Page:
Adoption, caverns of the heart, Emotional and spiritual healing, future hope, Healing love, life and death, life stages
When your mother dies, especially if she is still quite young, you can feel forsaken and forlorn. And even when your heart embraces the mercy of these true words: “When my mother and father forsake me, the Lord will take me up” — there remains a mother-shaped cavern in your heart that reminds you every day of your loss.
But the Lord has shown me that He wants to fill that hole in my life with the most unexpected, beautiful gifts. I have been wanting to tell my readers about the wondrous gifts that have been coming to me. And I think it is time now. So, with a sense of Heaven’s nearness, a smile of awe, and a few tears, I’ll share the rest of the story….
This week my pastor concluded his sermon with the words, “Filling our imagination with Jesus, we increasingly live in touch with reality, while the whole world is out of touch with reality.” I know this is true. I’ve experienced Jesus working through my imagination to enter and heal the losses and wounds of my life. Our minds can believe all sorts of lies, and our hearts can be oppressed by darkness; but when Jesus steps in to fill a mind and a heart, light shines out the darkness, and loving truth dispels crippling falsehood.
You can read my story — of how Jesus “took me up” and healed my heart — in Journeys to Mother Love. Part of that story is that for many years I have lived with a mother-cavern in my heart since my mother died when I was in my twenties. Since Mother was adopted as a young child out of a large family fallen on hard times (during the Great Depression, her mother died of TB and her father left to find work) … and then, adopted, she was raised as an only child … I have had no relatives on my mother’s side.
Then, 18 months ago, after years of searching, I found my mother’s birth family — living within an hour’s drive of my husband and me! I found a cousin the same age as my mother who had been a toddler in the same home with Mother and always wondered what happened to little Imogene. At 83 she was the last of the generation that remembered my mother, Imogene. So I found her in the nick of time.
This new-found cousin, Mary Lou, was as thrilled to find me as I was to find her. We felt a bond immediately, and the mother-cavern in my heart didn’t feel so empty. And gradually I learned that she was a person of faith who loved the Lord and prayed for her family.
I treasure the times we spent together: visits in my home and in her apartment, sharing lunches together, looking through photo albums, finding so many ways our paths have intersected unbeknown to us, feeling her strong grasp of my hands, her kisses on my cheeks, hearing her heartfelt, “I love you!”
Then this winter she was diagnosed with a brain tumor. Long vigils in the hospital brought my husband and me together with her children and grandchildren. And the heart-cavern of impending loss filled with cousins who enfolded me and I have found myself surrounded by family I never expected to have.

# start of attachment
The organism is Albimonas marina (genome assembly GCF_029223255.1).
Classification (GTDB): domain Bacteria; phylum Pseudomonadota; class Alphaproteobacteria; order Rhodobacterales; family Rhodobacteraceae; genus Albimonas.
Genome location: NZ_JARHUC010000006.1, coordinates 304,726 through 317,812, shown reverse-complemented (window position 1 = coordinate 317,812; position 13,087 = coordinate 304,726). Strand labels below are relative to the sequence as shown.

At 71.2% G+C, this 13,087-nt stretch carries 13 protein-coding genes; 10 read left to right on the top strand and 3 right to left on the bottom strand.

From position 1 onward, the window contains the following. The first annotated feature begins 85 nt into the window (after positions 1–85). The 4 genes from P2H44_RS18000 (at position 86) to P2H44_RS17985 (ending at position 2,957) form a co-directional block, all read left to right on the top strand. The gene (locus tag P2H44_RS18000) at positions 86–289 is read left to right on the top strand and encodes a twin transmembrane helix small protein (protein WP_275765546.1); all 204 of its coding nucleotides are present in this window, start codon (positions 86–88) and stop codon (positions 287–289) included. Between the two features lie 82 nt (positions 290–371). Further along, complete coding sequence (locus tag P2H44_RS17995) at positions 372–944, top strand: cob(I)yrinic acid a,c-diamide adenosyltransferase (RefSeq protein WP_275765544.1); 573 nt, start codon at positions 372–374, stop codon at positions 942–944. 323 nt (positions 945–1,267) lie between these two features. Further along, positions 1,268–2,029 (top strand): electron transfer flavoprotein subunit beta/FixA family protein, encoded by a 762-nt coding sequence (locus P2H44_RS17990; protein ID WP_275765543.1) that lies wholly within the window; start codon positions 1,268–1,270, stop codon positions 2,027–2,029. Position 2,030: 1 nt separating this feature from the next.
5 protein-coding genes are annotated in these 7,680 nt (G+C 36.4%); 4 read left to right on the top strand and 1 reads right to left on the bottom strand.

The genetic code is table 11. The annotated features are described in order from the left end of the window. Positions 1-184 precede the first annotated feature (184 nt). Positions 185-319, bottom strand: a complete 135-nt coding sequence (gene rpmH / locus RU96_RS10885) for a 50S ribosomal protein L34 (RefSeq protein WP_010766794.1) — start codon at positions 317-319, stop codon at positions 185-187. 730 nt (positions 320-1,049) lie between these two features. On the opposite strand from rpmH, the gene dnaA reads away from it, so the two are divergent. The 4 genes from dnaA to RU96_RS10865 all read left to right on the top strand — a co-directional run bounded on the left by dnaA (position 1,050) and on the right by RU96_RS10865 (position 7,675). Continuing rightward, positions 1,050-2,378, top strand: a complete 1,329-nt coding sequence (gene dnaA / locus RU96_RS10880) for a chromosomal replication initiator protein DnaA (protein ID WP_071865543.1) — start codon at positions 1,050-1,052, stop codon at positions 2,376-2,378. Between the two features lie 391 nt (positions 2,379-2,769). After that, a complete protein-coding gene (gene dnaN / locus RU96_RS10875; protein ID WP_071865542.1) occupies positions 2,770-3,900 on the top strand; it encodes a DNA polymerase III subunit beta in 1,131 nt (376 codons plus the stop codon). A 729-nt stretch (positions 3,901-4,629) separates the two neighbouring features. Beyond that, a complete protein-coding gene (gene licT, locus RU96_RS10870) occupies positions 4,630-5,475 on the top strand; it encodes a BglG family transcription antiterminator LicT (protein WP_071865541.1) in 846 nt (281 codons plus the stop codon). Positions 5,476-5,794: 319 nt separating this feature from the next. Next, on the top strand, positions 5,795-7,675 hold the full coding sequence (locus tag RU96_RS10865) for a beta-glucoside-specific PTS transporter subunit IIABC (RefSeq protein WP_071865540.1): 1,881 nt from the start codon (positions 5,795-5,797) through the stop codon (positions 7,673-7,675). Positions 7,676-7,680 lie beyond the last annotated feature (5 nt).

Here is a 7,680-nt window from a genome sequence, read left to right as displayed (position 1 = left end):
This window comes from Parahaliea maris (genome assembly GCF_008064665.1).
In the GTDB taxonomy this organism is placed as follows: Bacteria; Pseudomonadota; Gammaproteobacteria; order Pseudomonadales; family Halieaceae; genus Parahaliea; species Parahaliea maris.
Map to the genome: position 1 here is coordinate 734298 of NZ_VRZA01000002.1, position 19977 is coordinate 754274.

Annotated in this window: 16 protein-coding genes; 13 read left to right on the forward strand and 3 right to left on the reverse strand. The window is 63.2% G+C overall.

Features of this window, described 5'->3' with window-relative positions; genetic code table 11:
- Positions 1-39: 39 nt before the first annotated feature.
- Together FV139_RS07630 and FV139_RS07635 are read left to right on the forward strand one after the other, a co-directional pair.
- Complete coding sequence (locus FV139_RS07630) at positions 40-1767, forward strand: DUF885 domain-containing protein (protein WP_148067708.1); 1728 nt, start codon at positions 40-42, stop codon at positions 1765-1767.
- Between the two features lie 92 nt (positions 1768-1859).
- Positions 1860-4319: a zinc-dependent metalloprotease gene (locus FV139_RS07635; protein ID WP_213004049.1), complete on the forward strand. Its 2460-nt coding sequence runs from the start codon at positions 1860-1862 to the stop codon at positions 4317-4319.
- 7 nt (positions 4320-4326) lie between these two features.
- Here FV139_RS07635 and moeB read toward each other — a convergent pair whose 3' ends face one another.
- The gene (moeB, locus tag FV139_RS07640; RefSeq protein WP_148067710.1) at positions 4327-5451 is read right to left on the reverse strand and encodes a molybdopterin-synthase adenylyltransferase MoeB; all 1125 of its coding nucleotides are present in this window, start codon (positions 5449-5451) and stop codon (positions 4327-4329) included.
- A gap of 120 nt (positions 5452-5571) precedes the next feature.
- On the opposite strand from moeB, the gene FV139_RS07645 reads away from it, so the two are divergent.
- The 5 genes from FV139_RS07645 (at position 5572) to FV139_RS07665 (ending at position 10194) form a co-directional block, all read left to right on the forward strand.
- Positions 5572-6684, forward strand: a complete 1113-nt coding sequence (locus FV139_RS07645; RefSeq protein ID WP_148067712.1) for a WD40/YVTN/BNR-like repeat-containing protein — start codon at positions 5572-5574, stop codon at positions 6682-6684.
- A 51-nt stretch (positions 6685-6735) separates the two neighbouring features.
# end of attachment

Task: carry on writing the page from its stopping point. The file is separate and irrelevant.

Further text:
Last Friday night my husband and I stood with 16 of Mary Lou’s family members around her ICU bed as she lay at death’s door. We had each had opportunity to sit with her, express our love, and say good-bye. But the grief and sadness were creating a huge cavern of grief in the room, felt by everyone present.
Then this family, with tears, each at various stages of belief and doubt, gathered round the beloved mother and grandmother who had been their strong, caring, faithful hub and, instead of calling the hospital chaplain, asked one of her sons, who had been a steady church attender, to pray. I doubt the family had ever done that before. But as gentle, simple, real, heartfelt words poured from that brother (one of my new-found cousins, who has had much suffering in his life) grace like rain poured sweetness into the gaping cavern of sadness. Surely every heart, no matter how unaccustomed to praying, was touched. … How can sadness be so sweet?!
Soon after that I read my friend Jasona’s blog in which she writes, “I see loss, difficulty, and uncertainty as cavernous places, and I have hope that when we open them to Jesus he fills them with grace so they can become … like settings for diamonds.” (You can read her entire blog post here.) Jasona’s post came to me as another gracious gift that helped me fill my imagination with Jesus, helped me deal with the grief in a way that was in touch with reality — the realities of Life in the midst of death, Light in the midst of darkness, Heaven in the midst of our earthy lives, and the Wonders of God’s ways.
~ Catherine Lawton